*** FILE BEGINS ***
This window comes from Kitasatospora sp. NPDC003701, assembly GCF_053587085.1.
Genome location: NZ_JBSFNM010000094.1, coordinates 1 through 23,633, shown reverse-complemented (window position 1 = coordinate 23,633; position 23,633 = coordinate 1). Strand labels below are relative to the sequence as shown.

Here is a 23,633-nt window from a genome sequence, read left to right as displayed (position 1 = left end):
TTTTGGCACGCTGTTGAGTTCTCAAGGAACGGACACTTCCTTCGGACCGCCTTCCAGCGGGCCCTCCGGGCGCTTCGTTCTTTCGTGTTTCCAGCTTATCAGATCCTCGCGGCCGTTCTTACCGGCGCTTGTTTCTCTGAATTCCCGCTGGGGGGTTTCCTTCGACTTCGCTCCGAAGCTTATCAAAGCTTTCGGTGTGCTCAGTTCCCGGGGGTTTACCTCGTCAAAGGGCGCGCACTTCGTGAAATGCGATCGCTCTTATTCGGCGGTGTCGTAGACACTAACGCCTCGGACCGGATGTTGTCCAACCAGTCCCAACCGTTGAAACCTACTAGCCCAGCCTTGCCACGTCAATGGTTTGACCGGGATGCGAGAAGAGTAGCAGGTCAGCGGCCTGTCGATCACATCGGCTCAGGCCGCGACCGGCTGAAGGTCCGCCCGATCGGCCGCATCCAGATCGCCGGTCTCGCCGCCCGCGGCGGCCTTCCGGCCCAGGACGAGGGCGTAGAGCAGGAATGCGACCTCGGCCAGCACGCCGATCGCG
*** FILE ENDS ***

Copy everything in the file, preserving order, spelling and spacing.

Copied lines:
This window comes from Kitasatospora sp. NPDC003701, assembly GCF_053587085.1.
Genome location: NZ_JBSFNM010000094.1, coordinates 1 through 23,633, shown reverse-complemented (window position 1 = coordinate 23,633; position 23,633 = coordinate 1). Strand labels below are relative to the sequence as shown.

Here is a 23,633-nt window from a genome sequence, read left to right as displayed (position 1 = left end):
TTTTGGCACGCTGTTGAGTTCTCAAGGAACGGACACTTCCTTCGGACCGCCTTCCAGCGGGCCCTCCGGGCGCTTCGTTCTTTCGTGTTTCCAGCTTATCAGATCCTCGCGGCCGTTCTTACCGGCGCTTGTTTCTCTGAATTCCCGCTGGGGGGTTTCCTTCGACTTCGCTCCGAAGCTTATCAAAGCTTTCGGTGTGCTCAGTTCCCGGGGGTTTACCTCGTCAAAGGGCGCGCACTTCGTGAAATGCGATCGCTCTTATTCGGCGGTGTCGTAGACACTAACGCCTCGGACCGGATGTTGTCCAACCAGTCCCAACCGTTGAAACCTACTAGCCCAGCCTTGCCACGTCAATGGTTTGACCGGGATGCGAGAAGAGTAGCAGGTCAGCGGCCTGTCGATCACATCGGCTCAGGCCGCGACCGGCTGAAGGTCCGCCCGATCGGCCGCATCCAGATCGCCGGTCTCGCCGCCCGCGGCGGCCTTCCGGCCCAGGACGAGGGCGTAGAGCAGGAATGCGACCTCGGCCAGCACGCCGATCGCG